Two weeks ago I wrote about the empathy trap and it was the most read post I have ever written. If you missed it you can read it here. It was a hard post to write, and it is a hard post to follow up. I have been thinking about how to productively respond to my own public thinking. This is what I have come up with: In the next few weeks I aim to write a few posts on how to avoid the empathy trap. Some posts will be in conversation towards those who are in positions of relative power, by which I mean jobbed positions–be they tenured or un- — and some will be directed towards people who find themselves to be unemployed. It is important to note that I think I have been in both positions, if marginally. As a person who has held multiple contract academic faculty positions I have been in relative positions of power. As someone who is unemployed despite my best efforts, and who still has research projects on the go, I am most definitely outside the academy in some ways. In other ways, though, I am positioned to be more inside the research track than I ever could have been as a teaching-heavy contract academic faculty member.
Don’t get me wrong: I’m not saying I am thrilled, happy, or even used to being unemployed. What I am trying to track here in the next few weeks are the ways in which I will maintain my research identity as a trained scholar of Canadian literature and culture while shifting into the first summer … and then fall…in which I am not prepping classes and ordering books and writing lectures.
Here goes nothing.
I do research. This is a fact that is easily forgotten when one is teaching an overload and constantly refashioning the old CV in an attempt to shift it towards one job advertisement or another. Or, if not forgotten, it is a fact that can be left unexplored and under-discussed. (Side note: I know that it is difficult to fit a research agenda into a tenure-track and even tenured position, but theoretically these positions are paid to do that work. At they very least, these positions get paid over the summer months) So here is my question for myself and others who don’t identify as employed: how and how often do you talk about your research? I mean how often do you talk about the research work you do? If I really tried to be honest the answer would be not that often.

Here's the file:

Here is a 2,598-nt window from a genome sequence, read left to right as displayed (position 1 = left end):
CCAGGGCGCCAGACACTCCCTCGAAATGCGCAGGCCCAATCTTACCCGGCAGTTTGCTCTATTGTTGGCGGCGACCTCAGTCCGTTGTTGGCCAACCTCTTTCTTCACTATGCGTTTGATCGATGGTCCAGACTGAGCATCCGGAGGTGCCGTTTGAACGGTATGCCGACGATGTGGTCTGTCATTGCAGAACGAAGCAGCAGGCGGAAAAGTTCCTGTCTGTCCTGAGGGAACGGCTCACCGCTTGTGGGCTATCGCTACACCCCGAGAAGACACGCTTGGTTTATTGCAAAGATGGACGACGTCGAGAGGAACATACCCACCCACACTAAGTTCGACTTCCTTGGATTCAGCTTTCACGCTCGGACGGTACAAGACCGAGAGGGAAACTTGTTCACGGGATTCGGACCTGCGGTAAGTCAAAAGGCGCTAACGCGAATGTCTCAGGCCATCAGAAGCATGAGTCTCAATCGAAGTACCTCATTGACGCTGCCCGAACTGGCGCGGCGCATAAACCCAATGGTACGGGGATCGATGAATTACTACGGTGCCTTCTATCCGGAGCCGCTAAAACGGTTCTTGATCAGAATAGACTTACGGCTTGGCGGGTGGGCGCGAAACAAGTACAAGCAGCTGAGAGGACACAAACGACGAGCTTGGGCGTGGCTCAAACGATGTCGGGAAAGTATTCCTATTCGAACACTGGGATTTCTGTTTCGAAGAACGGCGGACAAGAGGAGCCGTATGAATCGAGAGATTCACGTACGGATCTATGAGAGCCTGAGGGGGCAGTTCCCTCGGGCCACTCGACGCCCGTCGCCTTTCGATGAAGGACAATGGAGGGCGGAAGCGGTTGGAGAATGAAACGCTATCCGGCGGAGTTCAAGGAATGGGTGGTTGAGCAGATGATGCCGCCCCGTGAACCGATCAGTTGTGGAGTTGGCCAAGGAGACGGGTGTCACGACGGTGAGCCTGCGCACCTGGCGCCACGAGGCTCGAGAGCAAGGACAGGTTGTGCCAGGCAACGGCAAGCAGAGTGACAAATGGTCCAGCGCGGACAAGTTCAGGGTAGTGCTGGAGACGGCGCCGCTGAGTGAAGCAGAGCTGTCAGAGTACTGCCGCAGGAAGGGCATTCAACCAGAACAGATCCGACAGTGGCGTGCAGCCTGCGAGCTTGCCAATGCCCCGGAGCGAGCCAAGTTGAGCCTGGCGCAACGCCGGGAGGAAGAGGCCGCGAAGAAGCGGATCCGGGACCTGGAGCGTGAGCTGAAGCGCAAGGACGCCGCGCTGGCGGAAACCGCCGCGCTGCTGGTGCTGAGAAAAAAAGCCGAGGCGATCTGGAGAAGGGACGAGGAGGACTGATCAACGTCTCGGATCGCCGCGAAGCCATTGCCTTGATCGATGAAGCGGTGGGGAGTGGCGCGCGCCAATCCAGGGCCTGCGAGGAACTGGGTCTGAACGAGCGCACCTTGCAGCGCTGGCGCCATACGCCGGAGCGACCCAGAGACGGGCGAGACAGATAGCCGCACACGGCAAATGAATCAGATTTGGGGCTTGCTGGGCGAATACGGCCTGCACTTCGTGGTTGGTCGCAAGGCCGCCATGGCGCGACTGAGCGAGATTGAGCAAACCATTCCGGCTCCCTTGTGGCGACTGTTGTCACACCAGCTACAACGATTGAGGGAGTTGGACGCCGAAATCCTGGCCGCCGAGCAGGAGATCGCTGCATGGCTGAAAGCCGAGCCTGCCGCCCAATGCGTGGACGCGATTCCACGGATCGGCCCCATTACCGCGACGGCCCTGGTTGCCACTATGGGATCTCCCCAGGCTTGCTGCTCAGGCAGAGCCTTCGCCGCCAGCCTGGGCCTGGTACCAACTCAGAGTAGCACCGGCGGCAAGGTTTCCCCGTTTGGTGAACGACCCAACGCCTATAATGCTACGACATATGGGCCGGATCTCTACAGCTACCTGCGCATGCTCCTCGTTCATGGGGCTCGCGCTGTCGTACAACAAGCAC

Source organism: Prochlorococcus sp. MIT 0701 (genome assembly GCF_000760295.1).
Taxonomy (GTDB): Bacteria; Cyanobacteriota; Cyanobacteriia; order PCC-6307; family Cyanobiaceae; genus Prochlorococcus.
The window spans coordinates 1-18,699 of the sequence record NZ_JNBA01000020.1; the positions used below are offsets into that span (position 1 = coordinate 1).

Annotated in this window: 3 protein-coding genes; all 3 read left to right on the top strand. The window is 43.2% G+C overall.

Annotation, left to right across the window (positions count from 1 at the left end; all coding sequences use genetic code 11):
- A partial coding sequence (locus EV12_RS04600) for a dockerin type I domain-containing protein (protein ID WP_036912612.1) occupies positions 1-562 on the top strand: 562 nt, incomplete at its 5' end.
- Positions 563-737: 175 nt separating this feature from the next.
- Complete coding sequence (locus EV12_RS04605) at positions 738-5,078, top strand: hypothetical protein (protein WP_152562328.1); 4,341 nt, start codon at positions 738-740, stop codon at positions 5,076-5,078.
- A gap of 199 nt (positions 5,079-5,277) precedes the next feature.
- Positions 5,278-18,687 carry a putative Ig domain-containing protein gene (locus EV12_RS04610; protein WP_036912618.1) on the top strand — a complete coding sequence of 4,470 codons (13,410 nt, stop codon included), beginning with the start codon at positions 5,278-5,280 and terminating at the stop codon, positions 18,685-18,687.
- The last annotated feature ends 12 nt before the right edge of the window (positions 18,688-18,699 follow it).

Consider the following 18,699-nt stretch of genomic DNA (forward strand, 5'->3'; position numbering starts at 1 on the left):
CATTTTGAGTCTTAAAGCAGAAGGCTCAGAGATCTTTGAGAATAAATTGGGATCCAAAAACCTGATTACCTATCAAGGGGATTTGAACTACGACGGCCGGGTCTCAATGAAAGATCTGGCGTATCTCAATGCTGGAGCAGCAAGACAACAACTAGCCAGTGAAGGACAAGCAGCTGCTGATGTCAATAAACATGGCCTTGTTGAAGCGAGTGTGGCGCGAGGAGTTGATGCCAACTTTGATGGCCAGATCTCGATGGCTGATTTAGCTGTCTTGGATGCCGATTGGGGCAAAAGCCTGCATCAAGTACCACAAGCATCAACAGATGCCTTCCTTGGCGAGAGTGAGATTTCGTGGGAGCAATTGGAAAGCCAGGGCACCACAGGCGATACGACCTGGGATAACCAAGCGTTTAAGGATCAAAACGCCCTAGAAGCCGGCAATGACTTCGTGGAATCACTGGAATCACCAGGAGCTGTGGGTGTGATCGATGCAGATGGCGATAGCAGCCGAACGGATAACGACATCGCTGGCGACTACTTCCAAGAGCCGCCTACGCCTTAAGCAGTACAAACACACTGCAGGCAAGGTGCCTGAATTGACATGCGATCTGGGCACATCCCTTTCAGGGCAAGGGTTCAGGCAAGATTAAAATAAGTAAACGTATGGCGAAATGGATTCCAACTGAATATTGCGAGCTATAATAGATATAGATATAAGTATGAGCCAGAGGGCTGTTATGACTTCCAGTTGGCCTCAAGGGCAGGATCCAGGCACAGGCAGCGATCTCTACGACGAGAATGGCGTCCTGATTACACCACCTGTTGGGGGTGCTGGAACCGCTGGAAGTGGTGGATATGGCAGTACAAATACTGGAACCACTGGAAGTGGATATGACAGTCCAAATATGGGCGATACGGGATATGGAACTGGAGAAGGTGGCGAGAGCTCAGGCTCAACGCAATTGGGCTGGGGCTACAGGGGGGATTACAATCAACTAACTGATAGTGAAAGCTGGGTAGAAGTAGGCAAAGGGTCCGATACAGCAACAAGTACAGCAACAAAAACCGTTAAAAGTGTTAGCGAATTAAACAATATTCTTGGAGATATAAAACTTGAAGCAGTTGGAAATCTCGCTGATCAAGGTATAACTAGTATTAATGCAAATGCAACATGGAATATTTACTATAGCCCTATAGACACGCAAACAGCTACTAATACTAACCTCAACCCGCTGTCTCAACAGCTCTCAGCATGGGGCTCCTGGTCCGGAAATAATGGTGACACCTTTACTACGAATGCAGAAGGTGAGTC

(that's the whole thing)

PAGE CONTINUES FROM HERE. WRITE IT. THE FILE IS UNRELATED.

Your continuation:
My research interests have always focussed on the ways in which women and people of colour have used textual and performance art to intervene in the hegemonic narratives of gender, race, and nation. One of my favourite ways of thinking about these generative and subversive interventions came from my friend and colleague Stephen Collis‘s writing about the commons. In an incredible essay Stephen talks about the blackberry (fruit, not phone) as a model of subversive intervention. You should read it. Collis’s idea is inspiring to me because it is one voice among many (though you have to search for them) that articulates a means of working within what is in the service of what might be. I have been thinking and writing–in my MA thesis, my doctoral dissertation, and the articles I have published thus far–about the ways in which archives work to silo experimental writing as much as they work to preserve it. In my more recent work I am trying to bring together my public writing and organization work with my literary and cultural analysis.